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Americans are rightly frustrated with the ever-increasing cost of health care and many are worried about losing their coverage. Many also believe in a nation as prosperous as ours, no one should go without the health care they need.

Approximately 47 million Americans lack health insurance. Our health care system, as it is today, is too expensive and inaccessible for far too many. In 2008, health care spending was estimated at more than 16 percent of the U.S. gross domestic product and projections show that number will only grow if something is not done to curb rising costs.

The need for reform is not the question. The real question is what type of reform.

Americans want health reform that makes care more accessible and affordable. Many people, however, are happy with their current level of care and do not want to see the quality of available care diminished. It is essential that health reforms address the problems inherent in our current system while not destroying its strengths.

Some in Washington are instead offering a plan that would take away the care people already have-care the majority of them are satisfied with-and replace it with a government-run system that would make treatments and procedures less accessible or even impossible to obtain. A comparison of five-year survival rates of cancer patients in the United States and Europe, where social health care is commonplace, illustrates this.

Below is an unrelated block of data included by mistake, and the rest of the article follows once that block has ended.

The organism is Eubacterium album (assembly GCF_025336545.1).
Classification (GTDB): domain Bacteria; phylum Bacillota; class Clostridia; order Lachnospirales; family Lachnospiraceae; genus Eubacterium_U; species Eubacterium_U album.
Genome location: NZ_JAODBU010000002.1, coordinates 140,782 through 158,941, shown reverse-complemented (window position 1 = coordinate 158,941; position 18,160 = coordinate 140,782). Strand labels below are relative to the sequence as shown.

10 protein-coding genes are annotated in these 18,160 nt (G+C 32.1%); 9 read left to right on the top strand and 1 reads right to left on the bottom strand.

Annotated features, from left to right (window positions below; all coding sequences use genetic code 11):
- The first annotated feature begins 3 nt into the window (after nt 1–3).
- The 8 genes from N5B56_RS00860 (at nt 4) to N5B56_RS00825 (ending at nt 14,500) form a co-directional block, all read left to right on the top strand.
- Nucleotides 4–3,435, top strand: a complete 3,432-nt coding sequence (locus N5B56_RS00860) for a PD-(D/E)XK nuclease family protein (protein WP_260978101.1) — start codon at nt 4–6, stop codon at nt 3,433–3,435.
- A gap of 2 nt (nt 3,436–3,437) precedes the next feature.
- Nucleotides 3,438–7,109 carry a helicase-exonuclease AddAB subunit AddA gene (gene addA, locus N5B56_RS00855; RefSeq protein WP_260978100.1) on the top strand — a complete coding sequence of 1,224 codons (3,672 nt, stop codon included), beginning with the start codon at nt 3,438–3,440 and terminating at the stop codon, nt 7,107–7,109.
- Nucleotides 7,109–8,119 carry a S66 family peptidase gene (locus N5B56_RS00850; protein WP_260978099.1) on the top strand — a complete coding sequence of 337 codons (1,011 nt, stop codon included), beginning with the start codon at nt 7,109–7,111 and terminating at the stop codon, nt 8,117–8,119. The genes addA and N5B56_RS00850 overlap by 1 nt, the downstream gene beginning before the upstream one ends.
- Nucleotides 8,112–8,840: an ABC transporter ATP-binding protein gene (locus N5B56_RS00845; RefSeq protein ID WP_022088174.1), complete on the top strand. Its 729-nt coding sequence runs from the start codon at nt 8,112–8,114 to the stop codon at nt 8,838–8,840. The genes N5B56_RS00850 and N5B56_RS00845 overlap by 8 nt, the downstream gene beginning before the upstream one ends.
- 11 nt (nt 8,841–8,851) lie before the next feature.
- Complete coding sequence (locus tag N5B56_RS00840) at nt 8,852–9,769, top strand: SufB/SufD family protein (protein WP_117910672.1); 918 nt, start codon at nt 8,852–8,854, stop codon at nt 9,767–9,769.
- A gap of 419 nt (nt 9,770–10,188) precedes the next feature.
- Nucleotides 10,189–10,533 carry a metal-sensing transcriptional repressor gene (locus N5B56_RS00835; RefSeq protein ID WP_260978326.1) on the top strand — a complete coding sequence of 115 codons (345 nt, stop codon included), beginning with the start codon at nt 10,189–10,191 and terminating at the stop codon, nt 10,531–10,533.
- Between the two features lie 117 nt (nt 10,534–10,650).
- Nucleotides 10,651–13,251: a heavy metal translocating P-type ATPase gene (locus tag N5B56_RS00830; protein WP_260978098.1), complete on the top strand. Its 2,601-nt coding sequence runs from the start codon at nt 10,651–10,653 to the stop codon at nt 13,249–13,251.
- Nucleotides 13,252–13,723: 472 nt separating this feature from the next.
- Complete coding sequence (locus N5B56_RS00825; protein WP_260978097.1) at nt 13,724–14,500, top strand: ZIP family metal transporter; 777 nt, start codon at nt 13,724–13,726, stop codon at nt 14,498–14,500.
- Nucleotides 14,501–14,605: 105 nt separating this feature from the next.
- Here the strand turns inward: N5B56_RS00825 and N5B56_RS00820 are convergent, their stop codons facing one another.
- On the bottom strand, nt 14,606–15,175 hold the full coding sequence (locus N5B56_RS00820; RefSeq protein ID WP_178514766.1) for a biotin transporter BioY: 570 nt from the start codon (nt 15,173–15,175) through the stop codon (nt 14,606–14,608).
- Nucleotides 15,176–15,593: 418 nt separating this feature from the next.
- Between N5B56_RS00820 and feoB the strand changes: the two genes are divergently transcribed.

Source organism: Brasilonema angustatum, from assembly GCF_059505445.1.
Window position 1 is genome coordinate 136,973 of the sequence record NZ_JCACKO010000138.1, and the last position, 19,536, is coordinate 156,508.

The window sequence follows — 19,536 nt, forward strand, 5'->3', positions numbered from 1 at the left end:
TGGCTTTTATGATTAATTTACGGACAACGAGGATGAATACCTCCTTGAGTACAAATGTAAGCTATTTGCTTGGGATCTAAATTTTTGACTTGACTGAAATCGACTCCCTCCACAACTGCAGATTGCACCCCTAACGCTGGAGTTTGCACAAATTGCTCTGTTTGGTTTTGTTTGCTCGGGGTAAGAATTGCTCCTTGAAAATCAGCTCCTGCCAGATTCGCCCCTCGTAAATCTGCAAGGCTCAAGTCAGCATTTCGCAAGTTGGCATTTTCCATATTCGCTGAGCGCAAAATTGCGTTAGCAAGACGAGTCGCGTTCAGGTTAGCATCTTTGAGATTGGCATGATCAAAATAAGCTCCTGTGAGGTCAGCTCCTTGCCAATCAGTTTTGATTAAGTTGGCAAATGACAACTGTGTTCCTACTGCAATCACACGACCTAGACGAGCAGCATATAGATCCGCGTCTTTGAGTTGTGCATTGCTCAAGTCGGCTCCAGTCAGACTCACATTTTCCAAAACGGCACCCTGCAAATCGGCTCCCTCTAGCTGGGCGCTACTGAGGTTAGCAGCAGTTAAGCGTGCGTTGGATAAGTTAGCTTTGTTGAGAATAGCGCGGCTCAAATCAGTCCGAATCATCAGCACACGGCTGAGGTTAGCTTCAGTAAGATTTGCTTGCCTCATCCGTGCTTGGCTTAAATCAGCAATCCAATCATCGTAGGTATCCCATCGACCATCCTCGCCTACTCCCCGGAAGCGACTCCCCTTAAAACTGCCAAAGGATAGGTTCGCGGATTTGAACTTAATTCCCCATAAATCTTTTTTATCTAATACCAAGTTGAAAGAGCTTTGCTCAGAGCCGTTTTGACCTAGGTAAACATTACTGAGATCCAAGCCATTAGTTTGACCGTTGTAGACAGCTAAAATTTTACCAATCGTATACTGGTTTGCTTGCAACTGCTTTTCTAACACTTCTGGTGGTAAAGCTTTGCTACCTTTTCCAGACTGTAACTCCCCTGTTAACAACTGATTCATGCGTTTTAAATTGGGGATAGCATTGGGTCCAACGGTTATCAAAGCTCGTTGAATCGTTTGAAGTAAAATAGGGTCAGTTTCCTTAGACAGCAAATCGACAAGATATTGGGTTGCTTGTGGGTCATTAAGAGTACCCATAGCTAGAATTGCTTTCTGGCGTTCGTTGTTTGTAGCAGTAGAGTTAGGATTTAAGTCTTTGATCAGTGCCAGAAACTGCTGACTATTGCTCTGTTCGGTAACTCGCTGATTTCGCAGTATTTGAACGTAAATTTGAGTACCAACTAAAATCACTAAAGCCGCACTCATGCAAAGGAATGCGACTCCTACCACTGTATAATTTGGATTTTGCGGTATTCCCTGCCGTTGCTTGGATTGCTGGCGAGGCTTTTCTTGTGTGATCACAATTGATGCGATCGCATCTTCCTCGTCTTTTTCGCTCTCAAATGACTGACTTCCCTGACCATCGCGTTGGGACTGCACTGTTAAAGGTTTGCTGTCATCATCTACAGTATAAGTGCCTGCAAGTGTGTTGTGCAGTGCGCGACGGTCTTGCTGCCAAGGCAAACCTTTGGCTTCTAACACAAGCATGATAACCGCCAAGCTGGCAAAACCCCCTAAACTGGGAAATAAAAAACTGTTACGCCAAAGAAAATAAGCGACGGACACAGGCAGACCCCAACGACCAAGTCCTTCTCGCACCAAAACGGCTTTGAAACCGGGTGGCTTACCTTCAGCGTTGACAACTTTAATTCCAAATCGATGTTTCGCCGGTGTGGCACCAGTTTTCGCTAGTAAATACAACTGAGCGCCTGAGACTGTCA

The study showed male cancer patients in the U.S. have a nearly 20 percent higher chance of living at least five years after being diagnosed with the disease when compared to their European counterparts. The survival rates of American women are also higher-7 percent. This is no doubt linked to the availability of cancer care and medicines within our country. This is something Americans do not want changed, but could very well change if a government-run health system, like those commonplace in Europe, is adopted.

A government-run system would not only affect the quality and availability of care, it would also add to the massive debt that already burdens the federal government. Estimates show the implementation of a public health plan would cost up to $2 trillion. America already has Social Security and Medicare/Medicaid systems that are financially unsustainable. Adding another expensive government program is irresponsible when our children and grandchildren are already saddled with a colossal debt.

We need reform that controls costs and at the same time protects patients. Some of the ways we can achieve this are through the implementation of prevention and wellness initiatives that have been proven to work in companies like Safeway. We can also reform the way we test and retest for disease. In addition, we must address the needs of America's small businesses without imposing mandates or taxes, which would lead to more unemployment and drive up even higher the number of uninsured.

Any changes to our health care system will impact every American. It is essential, therefore, we get it right. It will take a collaborative effort of public policymakers, consumers and providers of health care to build a workable solution. As always, solutions imposed by mandate without allowances for real-world conditions will fail. We must address this serious issue, but it must not be rushed through or result in a government takeover that delays treatment, denies medication and reduces our quality of care.